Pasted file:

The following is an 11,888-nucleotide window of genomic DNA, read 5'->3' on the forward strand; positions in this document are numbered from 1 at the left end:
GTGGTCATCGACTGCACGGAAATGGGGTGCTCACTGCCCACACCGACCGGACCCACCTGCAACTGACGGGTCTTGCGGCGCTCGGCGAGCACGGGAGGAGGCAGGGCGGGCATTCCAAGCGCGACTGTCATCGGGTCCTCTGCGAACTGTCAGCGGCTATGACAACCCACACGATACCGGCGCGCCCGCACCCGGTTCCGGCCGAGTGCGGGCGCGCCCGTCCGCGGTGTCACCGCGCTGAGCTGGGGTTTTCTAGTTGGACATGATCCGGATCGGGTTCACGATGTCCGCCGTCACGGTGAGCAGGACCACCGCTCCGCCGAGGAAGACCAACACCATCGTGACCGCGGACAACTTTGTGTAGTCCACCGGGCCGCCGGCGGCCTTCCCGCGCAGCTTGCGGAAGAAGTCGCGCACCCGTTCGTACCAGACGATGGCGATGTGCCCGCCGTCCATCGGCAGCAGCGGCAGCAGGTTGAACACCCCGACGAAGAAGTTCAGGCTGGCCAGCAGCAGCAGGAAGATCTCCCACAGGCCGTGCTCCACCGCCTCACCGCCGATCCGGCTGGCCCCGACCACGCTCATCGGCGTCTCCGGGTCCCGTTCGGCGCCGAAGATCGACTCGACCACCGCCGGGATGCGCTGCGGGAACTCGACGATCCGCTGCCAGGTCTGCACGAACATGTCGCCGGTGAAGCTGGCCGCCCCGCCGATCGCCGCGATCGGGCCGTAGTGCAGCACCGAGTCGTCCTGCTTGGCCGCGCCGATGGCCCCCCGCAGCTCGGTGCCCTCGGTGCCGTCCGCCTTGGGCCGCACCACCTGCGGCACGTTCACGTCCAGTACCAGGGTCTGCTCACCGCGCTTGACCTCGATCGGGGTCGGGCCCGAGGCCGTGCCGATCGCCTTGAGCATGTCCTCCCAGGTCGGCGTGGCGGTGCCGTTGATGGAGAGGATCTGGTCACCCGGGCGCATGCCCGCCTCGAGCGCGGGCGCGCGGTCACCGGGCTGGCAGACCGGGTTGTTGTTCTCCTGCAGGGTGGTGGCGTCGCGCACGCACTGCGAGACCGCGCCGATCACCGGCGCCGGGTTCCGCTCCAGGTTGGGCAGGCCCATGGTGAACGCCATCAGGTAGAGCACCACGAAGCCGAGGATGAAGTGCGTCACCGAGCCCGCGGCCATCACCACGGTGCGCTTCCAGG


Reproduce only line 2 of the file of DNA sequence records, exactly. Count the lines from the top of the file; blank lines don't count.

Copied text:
GTGGTCATCGACTGCACGGAAATGGGGTGCTCACTGCCCACACCGACCGGACCCACCTGCAACTGACGGGTCTTGCGGCGCTCGGCGAGCACGGGAGGAGGCAGGGCGGGCATTCCAAGCGCGACTGTCATCGGGTCCTCTGCGAACTGTCAGCGGCTATGACAACCCACACGATACCGGCGCGCCCGCACCCGGTTCCGGCCGAGTGCGGGCGCGCCCGTCCGCGGTGTCACCGCGCTGAGCTGGGGTTTTCTAGTTGGACATGATCCGGATCGGGTTCACGATGTCCGCCGTCACGGTGAGCAGGACCACCGCTCCGCCGAGGAAGACCAACACCATCGTGACCGCGGACAACTTTGTGTAGTCCACCGGGCCGCCGGCGGCCTTCCCGCGCAGCTTGCGGAAGAAGTCGCGCACCCGTTCGTACCAGACGATGGCGATGTGCCCGCCGTCCATCGGCAGCAGCGGCAGCAGGTTGAACACCCCGACGAAGAAGTTCAGGCTGGCCAGCAGCAGCAGGAAGATCTCCCACAGGCCGTGCTCCACCGCCTCACCGCCGATCCGGCTGGCCCCGACCACGCTCATCGGCGTCTCCGGGTCCCGTTCGGCGCCGAAGATCGACTCGACCACCGCCGGGATGCGCTGCGGGAACTCGACGATCCGCTGCCAGGTCTGCACGAACATGTCGCCGGTGAAGCTGGCCGCCCCGCCGATCGCCGCGATCGGGCCGTAGTGCAGCACCGAGTCGTCCTGCTTGGCCGCGCCGATGGCCCCCCGCAGCTCGGTGCCCTCGGTGCCGTCCGCCTTGGGCCGCACCACCTGCGGCACGTTCACGTCCAGTACCAGGGTCTGCTCACCGCGCTTGACCTCGATCGGGGTCGGGCCCGAGGCCGTGCCGATCGCCTTGAGCATGTCCTCCCAGGTCGGCGTGGCGGTGCCGTTGATGGAGAGGATCTGGTCACCCGGGCGCATGCCCGCCTCGAGCGCGGGCGCGCGGTCACCGGGCTGGCAGACCGGGTTGTTGTTCTCCTGCAGGGTGGTGGCGTCGCGCACGCACTGCGAGACCGCGCCGATCACCGGCGCCGGGTTCCGCTCCAGGTTGGGCAGGCCCATGGTGAACGCCATCAGGTAGAGCACCACGAAGCCGAGGATGAAGTGCGTCACCGAGCCCGCGGCCATCACCACGGTGCGCTTCCAGG